Some people in History are notorious because of their violent deaths, some are famous for having married a celebrity and some are prominent by reason of a magnificently painted portrait. Henry Stuart, Lord Darnley, cumulates all these three.
His portrait in the Scottish National Portrait Gallery shows a blond boy of nine or ten, dressed in an expensive dark doublet trimmed with gold ornaments. The fashionable sword at his side is an early rapier, a gilded weapon probably worn at court as a symbol of his status. Descending from both English and Scottish royalty, Henry Stuart is well aware of his status, and so are his parents. He surely had a good education, which for a noble boy in the 16th century means fencing, riding, maybe jousting, dancing, singing, and composing poetry or theatre. The magnificence of Henry’s clothes, his white skin and proud presence are greatly enhanced by the skills of Hans Ewouts. The Netherlandish painter born about 1515 and trained in Antwerp had come with his brother Nicolas to England, were his Flemish family name was anglicized to Eworth. By 1553 he was working at the court of Queen Mary I Tudor, who’s austere wedding portrait he painted a year later. By chosing the English sovereign’s painter for the portrait of their son, the Earl of Lennox and his wife Margaret Douglas, Henry’s Scottish parents, made a clear statement of loyalty towards England. But all his parents’ gold, his privileged life, a splendid portrait at only ten and his prestigious birth did not succeed in making him a valuable person.
In 1565, Henry Stuart came to Scotland and met his cousin Mary, Queen of Scots. His education – mostly his dancing – and his pretty face helped seducing the young queen, and Mary decided to marry the boy three years younger than herself. But soon after the wedding, Henry was showing a less pretty face: immature, selfish, vain, unreliable, jealous and even violent are the terms used to describe his behaviour. Henry’s involvement in the murder of Mary’s secretary David Riccio in 1566, in the presence of his pregnant wife and queen, is the dark counterpart to the blond boy of the Eworth painting. On his second portrait, also held in the Scottish National Portrait Gallery in Edinburgh, Henry Stuart is dressed in white instead of the fashionable black of his childhood:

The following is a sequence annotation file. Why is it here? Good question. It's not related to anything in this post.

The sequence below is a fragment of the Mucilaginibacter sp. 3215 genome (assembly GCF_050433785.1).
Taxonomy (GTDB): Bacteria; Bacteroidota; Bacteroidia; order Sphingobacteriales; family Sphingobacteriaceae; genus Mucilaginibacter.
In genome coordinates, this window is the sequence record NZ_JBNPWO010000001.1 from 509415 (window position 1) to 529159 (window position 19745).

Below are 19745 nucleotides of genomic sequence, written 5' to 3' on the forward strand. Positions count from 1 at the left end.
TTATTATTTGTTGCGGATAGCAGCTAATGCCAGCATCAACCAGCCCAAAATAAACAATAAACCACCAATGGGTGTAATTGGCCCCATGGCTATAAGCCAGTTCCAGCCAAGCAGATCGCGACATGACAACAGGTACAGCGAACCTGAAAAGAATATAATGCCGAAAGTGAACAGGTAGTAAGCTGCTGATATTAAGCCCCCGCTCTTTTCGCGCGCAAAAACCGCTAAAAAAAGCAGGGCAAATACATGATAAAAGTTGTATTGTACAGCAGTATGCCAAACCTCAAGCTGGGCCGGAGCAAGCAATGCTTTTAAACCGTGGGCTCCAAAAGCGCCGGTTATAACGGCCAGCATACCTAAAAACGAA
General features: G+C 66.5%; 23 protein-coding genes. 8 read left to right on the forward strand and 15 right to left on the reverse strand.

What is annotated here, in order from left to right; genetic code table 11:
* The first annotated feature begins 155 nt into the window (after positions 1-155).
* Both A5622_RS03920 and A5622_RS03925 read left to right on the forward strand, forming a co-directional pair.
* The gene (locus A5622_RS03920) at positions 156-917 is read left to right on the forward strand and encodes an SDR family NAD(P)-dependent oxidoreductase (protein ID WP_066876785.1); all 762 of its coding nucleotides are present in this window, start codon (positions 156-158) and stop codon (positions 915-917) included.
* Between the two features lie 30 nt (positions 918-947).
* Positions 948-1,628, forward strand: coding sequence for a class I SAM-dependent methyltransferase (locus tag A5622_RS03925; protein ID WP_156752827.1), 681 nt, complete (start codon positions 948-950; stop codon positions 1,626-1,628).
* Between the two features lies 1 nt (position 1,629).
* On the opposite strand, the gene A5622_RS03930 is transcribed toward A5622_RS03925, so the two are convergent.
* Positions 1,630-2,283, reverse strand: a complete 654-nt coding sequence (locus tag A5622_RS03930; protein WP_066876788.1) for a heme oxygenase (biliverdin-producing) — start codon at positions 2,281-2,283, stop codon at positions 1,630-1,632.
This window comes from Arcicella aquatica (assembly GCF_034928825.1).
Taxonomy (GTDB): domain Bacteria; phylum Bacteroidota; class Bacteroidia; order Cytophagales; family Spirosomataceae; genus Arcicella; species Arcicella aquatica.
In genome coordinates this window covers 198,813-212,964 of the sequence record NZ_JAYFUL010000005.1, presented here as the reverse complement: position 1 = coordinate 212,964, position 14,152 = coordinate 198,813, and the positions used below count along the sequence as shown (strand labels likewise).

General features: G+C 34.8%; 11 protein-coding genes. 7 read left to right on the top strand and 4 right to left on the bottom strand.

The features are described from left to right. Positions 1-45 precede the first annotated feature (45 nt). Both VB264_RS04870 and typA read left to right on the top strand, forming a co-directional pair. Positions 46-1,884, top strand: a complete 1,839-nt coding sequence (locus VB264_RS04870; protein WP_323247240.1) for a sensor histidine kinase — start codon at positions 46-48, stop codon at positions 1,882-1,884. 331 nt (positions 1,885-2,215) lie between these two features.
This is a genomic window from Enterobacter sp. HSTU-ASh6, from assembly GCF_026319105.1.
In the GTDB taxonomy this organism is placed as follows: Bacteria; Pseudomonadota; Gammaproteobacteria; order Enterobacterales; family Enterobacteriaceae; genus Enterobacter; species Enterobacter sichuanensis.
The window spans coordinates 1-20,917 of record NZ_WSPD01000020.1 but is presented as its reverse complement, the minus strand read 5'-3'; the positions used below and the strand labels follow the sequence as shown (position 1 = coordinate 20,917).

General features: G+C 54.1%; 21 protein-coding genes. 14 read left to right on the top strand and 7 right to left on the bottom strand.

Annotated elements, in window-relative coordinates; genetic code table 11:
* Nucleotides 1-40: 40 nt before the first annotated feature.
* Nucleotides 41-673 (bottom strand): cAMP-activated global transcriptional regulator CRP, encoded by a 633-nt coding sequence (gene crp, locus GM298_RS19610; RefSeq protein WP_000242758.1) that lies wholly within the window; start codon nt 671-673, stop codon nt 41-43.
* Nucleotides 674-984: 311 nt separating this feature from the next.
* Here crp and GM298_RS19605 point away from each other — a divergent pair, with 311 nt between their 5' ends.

Neither the unknown painter’s skills, nor the young man’s gorgeous clothing can hide the vain stare of Henry Stuart, who lost his childish naïvety of the Eworth portrait. In 1567, Lord Darnley was murdered at Kirk o’Field in Edinburgh.
Bibliography : Roy Strong, ‘Hans Eworth: A Tudor Artist and his Circle’ and ‘Hans Eworth Reconsidered’, The Tudor and Stuart Monarch Pageantry, Painting, Iconography I. Tudor, The Boydell Press, 1995, pp. 135-145 and pp. 147-152.
Why use the overly ambiguous term ‘Netherlandish’? In its ambiguity it seems to refer to the Netherlands, whereas a painter trained in Antwerp was Flemish, for Flanders -or Brabant if one wants to he very precise- but never ever Dutch.
Moreover there never was a political unity in the Low Lands by the Sea until 1815 and then only for 15 years, so stop playing the card of Amsterdam marketeers.
(The Valois-Burgondian and Habsburg dynasties had achieved personal unions between several feudal territories, but they never went further than personal unities, so never formed a state)
Thank you for commenting and getting things straight. However, I don’t know any Amsterdam marketeer (who are these anyway?) and don’t think starting a controversy is of much use here. In my humble opinion, « Netherlands » (Pays-Bas in French, Low Country in English) is a geographical and not a political term.